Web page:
From Victim to Victor! The Unexpected Journey of Empowerment with Wesley Hamilton

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Hey everybody! Welcome to Conversations with Doc Martin, where we talk to extraordinary people doing extraordinary things! 

In today’s interview, we talk to Wesley Hamilton, who has transformed from “victim” to “victor!”

Gun shot wounds left Wesley with a spinal cord injury, which led him to fitness and nutrition. Through this unexpected journey, he became inspired — and empowered!    

Wesley drew inspiration from his roles as a father, a potential role model, and went on to establish a philanthropic organization called Disabled, but Not Really, whose mission is to bring positivity and hope to the disabled community and beyond! He’s won bodybuilding competitions, philanthropic awards, and some even say the hearts of the world. 

Wesley transformed yet again when working with “The Fab Five” on Season 4 of the Netflix hit show “Queer Eye.” Wesley shares that The Fab Five taught him how to be true to himself, and he was humbled by the experience. He believes that the highest human act is to inspire, and this is his purpose in life. Wesley works hard to deliver motivating messages on the power of self-love, resilience, and change; trying to make change in the world.

With a smile as bright as can be, Wesley tells us that the beginning of the year (as it is right now) is always a troubling time for him, but “today’s a good day”. He starts off by telling us a little bit about his story.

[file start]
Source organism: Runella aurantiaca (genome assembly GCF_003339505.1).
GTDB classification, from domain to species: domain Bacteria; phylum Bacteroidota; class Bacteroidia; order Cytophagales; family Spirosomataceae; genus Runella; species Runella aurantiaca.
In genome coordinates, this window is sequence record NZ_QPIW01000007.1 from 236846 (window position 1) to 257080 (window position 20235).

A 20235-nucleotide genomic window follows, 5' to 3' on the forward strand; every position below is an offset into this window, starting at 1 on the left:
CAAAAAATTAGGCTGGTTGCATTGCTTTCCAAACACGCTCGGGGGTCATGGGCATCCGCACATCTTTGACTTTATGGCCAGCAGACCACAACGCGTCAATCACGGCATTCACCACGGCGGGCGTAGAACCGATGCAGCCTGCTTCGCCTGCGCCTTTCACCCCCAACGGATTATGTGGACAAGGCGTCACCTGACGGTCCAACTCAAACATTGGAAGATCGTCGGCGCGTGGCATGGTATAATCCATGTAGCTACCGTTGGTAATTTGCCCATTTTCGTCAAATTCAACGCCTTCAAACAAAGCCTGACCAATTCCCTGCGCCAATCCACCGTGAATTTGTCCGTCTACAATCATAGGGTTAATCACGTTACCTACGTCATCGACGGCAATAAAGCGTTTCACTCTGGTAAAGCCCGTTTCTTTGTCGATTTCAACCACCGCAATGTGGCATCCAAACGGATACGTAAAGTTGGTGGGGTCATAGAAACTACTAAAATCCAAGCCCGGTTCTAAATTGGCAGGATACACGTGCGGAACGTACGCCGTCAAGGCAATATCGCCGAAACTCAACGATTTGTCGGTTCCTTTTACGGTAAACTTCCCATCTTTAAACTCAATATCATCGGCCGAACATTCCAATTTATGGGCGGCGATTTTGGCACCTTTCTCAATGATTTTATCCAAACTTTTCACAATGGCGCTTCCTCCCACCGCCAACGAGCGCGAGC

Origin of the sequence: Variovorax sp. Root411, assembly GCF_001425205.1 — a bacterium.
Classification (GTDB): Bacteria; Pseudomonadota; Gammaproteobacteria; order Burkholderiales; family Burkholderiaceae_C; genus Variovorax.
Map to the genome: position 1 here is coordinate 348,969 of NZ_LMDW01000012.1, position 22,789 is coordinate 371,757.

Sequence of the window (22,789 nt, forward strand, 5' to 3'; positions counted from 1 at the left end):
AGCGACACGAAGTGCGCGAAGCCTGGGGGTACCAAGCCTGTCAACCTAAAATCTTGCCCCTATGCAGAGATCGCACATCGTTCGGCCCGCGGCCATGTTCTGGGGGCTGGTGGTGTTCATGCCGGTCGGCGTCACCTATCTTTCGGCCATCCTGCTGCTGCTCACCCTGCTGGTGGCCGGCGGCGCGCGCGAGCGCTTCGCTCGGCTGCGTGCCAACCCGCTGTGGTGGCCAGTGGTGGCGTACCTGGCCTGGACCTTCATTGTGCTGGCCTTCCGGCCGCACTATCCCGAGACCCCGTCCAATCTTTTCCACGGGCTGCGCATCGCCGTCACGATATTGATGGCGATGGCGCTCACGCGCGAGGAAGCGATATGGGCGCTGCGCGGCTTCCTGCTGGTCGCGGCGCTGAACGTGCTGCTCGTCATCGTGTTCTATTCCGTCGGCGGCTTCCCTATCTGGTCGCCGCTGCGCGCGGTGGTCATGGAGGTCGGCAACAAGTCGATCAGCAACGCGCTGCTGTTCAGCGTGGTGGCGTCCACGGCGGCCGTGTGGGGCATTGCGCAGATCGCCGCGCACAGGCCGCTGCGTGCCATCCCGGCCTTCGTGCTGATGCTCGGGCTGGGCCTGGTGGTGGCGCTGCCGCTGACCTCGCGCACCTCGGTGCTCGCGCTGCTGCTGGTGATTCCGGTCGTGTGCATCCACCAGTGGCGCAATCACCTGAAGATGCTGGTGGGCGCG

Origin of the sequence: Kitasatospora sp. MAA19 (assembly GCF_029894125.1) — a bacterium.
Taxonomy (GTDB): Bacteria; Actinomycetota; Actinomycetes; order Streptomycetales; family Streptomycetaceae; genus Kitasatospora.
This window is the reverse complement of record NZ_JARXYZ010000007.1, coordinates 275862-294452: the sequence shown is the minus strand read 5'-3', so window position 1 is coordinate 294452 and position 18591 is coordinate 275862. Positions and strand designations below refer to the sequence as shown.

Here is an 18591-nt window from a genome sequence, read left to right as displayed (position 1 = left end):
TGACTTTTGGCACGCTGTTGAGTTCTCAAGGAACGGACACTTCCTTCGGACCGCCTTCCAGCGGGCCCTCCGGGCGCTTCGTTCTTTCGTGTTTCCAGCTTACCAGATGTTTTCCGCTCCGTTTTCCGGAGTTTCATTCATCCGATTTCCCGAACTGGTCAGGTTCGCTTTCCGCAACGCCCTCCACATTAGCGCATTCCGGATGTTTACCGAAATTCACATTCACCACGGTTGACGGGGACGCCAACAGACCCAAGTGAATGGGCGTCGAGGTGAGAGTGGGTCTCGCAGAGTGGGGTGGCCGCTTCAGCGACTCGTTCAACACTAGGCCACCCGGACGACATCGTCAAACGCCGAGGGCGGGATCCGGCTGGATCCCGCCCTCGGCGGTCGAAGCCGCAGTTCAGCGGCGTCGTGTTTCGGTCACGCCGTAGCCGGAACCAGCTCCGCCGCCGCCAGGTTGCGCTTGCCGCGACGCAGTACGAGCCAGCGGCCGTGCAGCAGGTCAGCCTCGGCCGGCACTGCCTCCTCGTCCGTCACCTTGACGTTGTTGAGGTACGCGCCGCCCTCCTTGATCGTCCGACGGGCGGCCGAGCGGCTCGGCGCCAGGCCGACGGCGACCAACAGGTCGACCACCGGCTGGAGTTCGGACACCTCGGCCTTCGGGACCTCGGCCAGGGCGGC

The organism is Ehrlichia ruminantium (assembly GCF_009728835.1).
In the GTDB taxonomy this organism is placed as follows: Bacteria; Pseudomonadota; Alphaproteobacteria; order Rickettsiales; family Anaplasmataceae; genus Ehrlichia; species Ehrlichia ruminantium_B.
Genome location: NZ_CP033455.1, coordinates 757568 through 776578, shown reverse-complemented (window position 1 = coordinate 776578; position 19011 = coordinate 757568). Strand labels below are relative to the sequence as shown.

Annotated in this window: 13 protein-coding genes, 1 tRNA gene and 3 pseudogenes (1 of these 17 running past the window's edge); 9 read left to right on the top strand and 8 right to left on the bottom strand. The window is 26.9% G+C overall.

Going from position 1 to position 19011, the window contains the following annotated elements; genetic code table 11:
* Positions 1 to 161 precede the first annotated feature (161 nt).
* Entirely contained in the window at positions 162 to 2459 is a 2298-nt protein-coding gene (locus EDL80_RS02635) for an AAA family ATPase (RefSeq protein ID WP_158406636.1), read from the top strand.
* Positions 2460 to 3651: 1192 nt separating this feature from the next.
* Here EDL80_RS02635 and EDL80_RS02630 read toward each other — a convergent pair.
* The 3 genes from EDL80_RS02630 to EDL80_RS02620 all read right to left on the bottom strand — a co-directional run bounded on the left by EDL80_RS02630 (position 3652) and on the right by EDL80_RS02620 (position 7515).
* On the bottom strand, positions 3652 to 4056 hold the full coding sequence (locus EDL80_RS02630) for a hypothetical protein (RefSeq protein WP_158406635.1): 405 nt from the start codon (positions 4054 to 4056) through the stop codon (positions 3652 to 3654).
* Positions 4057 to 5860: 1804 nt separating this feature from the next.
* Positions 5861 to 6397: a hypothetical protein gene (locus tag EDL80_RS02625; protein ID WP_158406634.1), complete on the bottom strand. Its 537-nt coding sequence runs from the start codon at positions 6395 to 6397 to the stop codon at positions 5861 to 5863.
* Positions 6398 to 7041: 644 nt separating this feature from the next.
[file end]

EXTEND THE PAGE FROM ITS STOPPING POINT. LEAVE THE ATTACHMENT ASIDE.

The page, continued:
Born and raised on the East side of Kansas City, Missouri, Wesley tells us that he can sum up the story of his adolescence in a few short words, that he was a product of his environment.  There were no role models or positive representations in his community, so the things he did as a teen fell into a lifestyle designed to work against him. 

Five days after Wesley turned 24, he was shot multiple times which led to him having a spinal cord injury from the waist down. He goes on to tell us how because of the lifestyle he had been living and the mindset he had, he had accepted the fact that he was going to die. He points out that to his surprise, when he didn’t, at first he was angry because now he had to learn to live with something new. 

Up until that point in his life, he felt that his options were predetermined for him, that he was either going to end up shot, or in jail. So when he got shot, it was simply something he thought was part of his required life. But, when he woke up and realized he was still alive, it was a whole new world for him.

Wesley talks about dealing with his new life for the first year and how it was a struggle. He had slipped back into the lifestyle he was living prior to the injury, and felt like it was easier to hate the world for who he had become instead of embracing who he was. This put him into a state that led to two years of bed rest, six surgeries, self confidence issues, and more.

But… It also led to something else. 

Wesley says this entire experience led him to realize how debilitating it is for the disabled community in the world. But this realization was only the planting of the seed. He also had gotten custody of his daughter a few months prior to his injury, and with these thoughts now the main focus in his mind, he began to ask himself “Is this the example I want to show my daughter?” — he decided that instead of showing defeat, he wanted to show her strength and perseverance. 

Come join us over on the Conversations with Doc Martin YouTube channel for the full interview and find out the rest of Wesley’s incredible story of strength, commitment, and selflessness. 

He is a truly inspiring human being!

Watch the Video Interview on YouTube Here

In Gratitude,
Doc Martin

Find More of Wesley’s Work Here:

Non-profit: Disabled but Not Really
Instagram: @iAmWesHamilton
Twitter: @iAmWesHamilton
Facebook: Disabled but Not Really

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